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Amber Paulen

An Opera

This past weekend I attended the opera For You, the libretto written by Ian McEwan. I had never been to an opera before; I have never read Ian McEwan. It was a strange sensation to have a story sung to me, the music moving the story or the story moving the music. The voices lifted in musical dialogue, the voices more powerful than the story, which at most was entertaining.

I wouldn’t have gone if I didn’t know, by acquaintance, one of the performers, not being a fan of opera or of Ian McEwan. The plot—in brief, about the repercussions of fame/power—would have made a thrilling short story or an average novel. As opera, the dramatic tension never piqued me to the heights that inspire empathy for one character or another. If I was, it was only because I recognized someone on stage.

More exciting and emotionally charged was the scene that transpired later, when the actors and us following, went to dinner. Italian restaurants are often a hot-bed of confusion on Saturday nights, whether one knows the language, the waiters, the owners or not. To avoid confusion a reservation was made for a large group of foreigners, friends, acquaintances or relations of the above mentioned performer. But two groups of foreigners walked from the opera to the restaurant, the smaller one of mainly actors, and us the large group, following.

We entered the restaurant: a mass of English speakers, some opera singers and one Italian. The smaller and unreserved group was seated unperturbed at the reserved large table. Catastrophe! If only our group had no relation to that group, it would have been easier; if only the waiter did not consider us all as one, together, confused as he was, counting the mass on his fingers. But the heated and hungry plied the waiter for our right to the pilfered table as the seated began to order their dinner. “That’s our table!” we told him. “But you are all the same,” he said.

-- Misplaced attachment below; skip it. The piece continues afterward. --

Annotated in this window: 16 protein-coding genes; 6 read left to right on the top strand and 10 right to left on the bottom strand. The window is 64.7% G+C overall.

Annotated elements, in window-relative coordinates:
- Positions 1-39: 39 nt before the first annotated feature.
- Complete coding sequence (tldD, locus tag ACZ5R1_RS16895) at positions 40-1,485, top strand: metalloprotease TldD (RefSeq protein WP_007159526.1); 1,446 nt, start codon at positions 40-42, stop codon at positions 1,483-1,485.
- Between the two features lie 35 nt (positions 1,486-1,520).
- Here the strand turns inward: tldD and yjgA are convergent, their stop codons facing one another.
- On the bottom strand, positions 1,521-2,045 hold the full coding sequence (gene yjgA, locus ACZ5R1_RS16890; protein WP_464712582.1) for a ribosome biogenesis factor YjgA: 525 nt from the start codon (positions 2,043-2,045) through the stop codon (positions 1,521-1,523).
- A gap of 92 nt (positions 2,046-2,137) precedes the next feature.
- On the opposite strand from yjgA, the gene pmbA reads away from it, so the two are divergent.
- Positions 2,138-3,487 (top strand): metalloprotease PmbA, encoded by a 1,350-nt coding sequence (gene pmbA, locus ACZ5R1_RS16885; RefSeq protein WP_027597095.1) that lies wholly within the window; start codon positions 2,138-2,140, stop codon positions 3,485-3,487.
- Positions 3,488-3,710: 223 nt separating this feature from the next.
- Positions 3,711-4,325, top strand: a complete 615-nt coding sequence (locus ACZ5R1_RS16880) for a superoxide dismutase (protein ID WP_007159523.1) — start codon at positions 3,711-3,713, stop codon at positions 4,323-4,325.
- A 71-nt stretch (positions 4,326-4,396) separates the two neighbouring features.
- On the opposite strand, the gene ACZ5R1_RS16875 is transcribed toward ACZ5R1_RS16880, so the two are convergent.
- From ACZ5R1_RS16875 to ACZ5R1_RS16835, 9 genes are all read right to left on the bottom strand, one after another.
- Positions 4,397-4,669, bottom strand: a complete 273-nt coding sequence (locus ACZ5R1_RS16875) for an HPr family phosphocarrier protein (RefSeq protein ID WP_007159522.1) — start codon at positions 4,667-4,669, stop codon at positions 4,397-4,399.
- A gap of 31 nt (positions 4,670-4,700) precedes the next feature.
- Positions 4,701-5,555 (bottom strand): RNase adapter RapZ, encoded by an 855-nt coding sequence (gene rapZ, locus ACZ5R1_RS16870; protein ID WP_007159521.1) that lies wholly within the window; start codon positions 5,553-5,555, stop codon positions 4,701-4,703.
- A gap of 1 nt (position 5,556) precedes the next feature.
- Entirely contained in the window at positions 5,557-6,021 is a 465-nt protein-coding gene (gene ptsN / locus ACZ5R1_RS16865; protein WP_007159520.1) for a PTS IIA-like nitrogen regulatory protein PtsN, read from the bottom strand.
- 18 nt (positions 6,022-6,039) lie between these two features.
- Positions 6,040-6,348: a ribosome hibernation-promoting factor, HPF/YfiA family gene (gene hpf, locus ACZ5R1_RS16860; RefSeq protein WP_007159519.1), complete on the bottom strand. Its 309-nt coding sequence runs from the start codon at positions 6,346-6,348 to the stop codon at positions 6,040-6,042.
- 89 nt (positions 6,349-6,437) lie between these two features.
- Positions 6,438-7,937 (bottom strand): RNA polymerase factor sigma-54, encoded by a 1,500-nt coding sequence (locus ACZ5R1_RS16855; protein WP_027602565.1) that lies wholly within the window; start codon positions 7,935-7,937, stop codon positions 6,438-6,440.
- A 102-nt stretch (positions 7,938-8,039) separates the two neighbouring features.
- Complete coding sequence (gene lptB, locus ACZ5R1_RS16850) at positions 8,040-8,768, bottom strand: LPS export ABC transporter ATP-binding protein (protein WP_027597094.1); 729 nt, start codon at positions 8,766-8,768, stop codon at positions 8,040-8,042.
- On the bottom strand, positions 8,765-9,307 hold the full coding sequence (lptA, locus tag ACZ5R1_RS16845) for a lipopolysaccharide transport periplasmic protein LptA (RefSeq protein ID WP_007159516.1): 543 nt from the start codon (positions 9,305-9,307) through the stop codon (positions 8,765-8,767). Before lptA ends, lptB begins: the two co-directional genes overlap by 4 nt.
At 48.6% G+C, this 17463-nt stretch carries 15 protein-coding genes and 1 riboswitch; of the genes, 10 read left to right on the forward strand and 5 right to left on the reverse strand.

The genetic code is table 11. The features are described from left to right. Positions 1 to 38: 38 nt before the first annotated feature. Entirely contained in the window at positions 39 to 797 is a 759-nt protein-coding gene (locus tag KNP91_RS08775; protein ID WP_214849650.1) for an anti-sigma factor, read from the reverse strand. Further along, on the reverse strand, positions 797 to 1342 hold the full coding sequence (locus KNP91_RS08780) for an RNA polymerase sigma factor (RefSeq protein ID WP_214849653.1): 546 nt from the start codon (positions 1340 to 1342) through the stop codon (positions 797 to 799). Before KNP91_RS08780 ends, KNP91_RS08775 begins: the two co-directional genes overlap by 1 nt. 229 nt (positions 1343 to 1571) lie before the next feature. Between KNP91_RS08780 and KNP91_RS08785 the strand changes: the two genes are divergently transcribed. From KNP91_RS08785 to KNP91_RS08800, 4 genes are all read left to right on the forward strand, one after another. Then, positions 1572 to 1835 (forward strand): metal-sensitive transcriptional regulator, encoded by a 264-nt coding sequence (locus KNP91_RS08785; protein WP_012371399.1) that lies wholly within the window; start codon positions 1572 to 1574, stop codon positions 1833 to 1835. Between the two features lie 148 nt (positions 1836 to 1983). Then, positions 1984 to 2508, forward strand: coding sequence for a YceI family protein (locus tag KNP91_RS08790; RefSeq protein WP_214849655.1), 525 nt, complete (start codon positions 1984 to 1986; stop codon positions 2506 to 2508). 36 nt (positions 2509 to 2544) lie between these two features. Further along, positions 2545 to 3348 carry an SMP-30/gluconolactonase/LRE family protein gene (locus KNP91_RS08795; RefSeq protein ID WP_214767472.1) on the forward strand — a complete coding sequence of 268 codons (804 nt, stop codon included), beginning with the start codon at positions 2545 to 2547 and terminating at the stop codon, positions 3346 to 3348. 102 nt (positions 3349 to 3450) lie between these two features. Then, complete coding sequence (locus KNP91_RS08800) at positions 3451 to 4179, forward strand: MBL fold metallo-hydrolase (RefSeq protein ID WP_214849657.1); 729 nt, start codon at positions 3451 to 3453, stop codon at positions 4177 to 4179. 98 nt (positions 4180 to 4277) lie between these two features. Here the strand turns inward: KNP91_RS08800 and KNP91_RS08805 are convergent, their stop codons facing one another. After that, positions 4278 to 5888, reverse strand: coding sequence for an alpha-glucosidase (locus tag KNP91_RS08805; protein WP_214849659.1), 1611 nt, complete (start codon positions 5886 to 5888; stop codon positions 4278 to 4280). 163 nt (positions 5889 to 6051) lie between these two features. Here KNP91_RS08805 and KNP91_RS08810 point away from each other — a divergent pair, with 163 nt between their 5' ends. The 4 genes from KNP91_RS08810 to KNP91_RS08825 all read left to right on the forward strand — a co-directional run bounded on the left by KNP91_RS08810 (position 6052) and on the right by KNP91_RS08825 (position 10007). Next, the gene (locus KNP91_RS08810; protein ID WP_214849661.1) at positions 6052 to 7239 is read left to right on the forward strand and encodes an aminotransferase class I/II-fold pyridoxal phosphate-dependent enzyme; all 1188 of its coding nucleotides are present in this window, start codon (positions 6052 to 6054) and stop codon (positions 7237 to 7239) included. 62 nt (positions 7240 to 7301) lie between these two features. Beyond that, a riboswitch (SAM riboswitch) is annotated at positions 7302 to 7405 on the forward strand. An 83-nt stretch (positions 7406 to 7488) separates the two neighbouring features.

So the Italian repaired the situation, leading the red-faced waiter to the actors and demanded they switch to a smaller table. “No problem,” they grumbled, switching seats and splashing wine, navigating the chairs and the bodies shipwrecked like piles of driftwood, sweating, in that small underground room.

The confusion, the voices, the misplaced bodies, went on for half an hour. The dinner went on for three: vino, focaccia, mozzarella, prosciutto, pane, pasta, torta, café and Fernet Branca. And when the performers stood to leave (earlier than us) and to bid the one performer seated at our table good-night, the main actor noticed the Italian with surprise. “Pensato che sono il capo del ristorante!” he good-naturedly exclaimed, his brawny hand tightly gripping the Italian. And he was for the night.

Life is more interesting, more multi-layered and emotionally charged than any depiction. Though we may try our damnedest to capture it, on the screen, on stage, in writing, in painting, photography, it will always escape us, thankfully!


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